The Scalp Fire, located three miles south of Gooseberry Cabin on Bow Mountain in the Bob Marshall Wilderness, continues to move down Park Creek and toward Bowl and Strawberry creeks. To the west, the fire is slowly moving uphill towards Dean Lake and the Trilobite Range. Minimal growth occurred to the northeast with the frontal passage Saturday evening. Crews continue to monitor the fire from Gooseberry and Wrong Creek Cabins.

Public information meetings about the fire are scheduled for Wednesday, Sept. 13 at 6 p.m. at the Heart Butte School-Multi-Purpose Room and Thursday, Sept. 14 at 6 p.m. at the Dupuyer Community Hall.

The Strawberry Fire was quiet on the Flathead National Forest side on Tuesday, with some growth in the head of Strawberry Creek near Badger Pass. The area closure was expanded to include the Cox Creek drainage.

Due to increased late afternoon activity on Sept. 11, the Pondera County Sherriff issued evacuations for dam keeper and the four or five ranches in the Swift Reservoir area. A pre-evacuation notice was issued for Heart Butte and down Swift Dam Road toward Dupuyer. Additional evacuations are possible.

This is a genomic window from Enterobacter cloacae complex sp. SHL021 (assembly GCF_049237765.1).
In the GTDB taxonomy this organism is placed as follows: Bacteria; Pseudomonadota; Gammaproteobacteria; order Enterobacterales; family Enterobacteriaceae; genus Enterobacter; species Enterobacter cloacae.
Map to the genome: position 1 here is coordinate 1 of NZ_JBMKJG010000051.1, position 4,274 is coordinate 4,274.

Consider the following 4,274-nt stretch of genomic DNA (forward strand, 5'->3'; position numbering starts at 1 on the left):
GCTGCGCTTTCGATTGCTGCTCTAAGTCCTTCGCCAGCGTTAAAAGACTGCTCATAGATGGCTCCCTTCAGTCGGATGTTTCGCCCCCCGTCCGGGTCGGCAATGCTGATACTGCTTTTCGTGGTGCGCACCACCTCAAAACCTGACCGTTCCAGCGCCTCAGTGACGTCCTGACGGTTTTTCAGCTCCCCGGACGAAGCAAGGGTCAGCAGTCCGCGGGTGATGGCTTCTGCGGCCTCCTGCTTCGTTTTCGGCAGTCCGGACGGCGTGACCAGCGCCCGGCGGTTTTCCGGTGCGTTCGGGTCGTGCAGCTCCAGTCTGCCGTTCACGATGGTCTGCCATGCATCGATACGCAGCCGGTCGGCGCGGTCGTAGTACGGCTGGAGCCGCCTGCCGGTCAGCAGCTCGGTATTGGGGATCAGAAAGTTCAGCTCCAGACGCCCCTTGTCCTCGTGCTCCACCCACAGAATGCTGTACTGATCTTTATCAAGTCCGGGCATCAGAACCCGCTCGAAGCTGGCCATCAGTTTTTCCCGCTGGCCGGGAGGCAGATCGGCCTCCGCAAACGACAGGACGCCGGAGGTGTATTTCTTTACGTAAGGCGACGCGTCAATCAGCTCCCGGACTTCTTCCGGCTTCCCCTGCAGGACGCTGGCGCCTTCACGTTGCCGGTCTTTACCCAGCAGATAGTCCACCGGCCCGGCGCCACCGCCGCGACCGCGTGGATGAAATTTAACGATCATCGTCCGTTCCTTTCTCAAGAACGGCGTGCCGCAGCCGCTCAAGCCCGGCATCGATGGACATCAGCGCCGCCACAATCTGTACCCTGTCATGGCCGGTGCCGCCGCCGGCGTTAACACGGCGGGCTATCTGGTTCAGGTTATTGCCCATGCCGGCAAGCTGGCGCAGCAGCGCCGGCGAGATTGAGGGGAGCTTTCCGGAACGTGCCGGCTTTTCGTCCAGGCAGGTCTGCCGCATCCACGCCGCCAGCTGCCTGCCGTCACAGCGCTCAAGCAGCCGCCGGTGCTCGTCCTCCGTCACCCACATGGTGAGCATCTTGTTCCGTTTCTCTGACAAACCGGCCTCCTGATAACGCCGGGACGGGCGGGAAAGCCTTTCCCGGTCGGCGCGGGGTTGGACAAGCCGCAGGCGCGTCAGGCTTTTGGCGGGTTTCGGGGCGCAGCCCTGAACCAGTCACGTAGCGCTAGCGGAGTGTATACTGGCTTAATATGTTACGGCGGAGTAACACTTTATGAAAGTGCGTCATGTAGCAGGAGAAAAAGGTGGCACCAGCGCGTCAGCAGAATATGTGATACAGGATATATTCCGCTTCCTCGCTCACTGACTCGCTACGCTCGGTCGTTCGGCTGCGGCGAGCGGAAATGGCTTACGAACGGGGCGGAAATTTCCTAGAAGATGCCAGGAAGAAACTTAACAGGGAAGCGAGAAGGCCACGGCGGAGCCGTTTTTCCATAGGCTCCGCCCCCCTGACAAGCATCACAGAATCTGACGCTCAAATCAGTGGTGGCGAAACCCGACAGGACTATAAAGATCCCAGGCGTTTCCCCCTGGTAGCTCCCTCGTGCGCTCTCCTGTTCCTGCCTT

Courtesy Parks Canada


North of Glacier Park in southern Alberta, the Kenow Kire is firmly established in Waterton Lakes National Park and threatening the townsite of Waterton, including the Prince of Wales Hotel. The wildfire has quadrupled in size in recent days, burning more than 108,000 acres and demonstrating extreme fire behavior due to high winds and critically dry fuels. The fire is moving northeast down the Cameron Valley along the Akamina Parkway. On Monday the fire began to move north at a high rate of spread through the grasslands along the park’s Entrance Road.

The Parks Canada Visitor Information Centre, located on the Entrance Parkway just before the townsite of Waterton, burned down overnight and the trailhead to Bear’s Hump was also severely charred. Details of additional damages remain limited at this time, according to parks officials.

“At this time, the majority of the townsite appears to be intact,” fire officials said in a statement. “Extensive fire protection measures were effective in safeguarding the majority of infrastructure and facilities within the community and at the Prince of Wales Hotel.”

U.S. Sen. Steve Daines, R-Mont., announced that he will host a teletownhall on Wednesday, Sept. 13 at 6:15 p.m. to discuss the wildfires raging across the state. Daines said he would answer questions about the fires and what can be done on a federal level. Montanans can join Daines’ teletownhall by texting “SenatorDaines” (one word) to 828282 or by calling any of Daines’ offices to get registered for the event. Office locations and phone numbers are available here.

The teletownhall will be livestreamed on Daines’ Facebook page, available here: https://www.facebook.com/SteveDainesMT/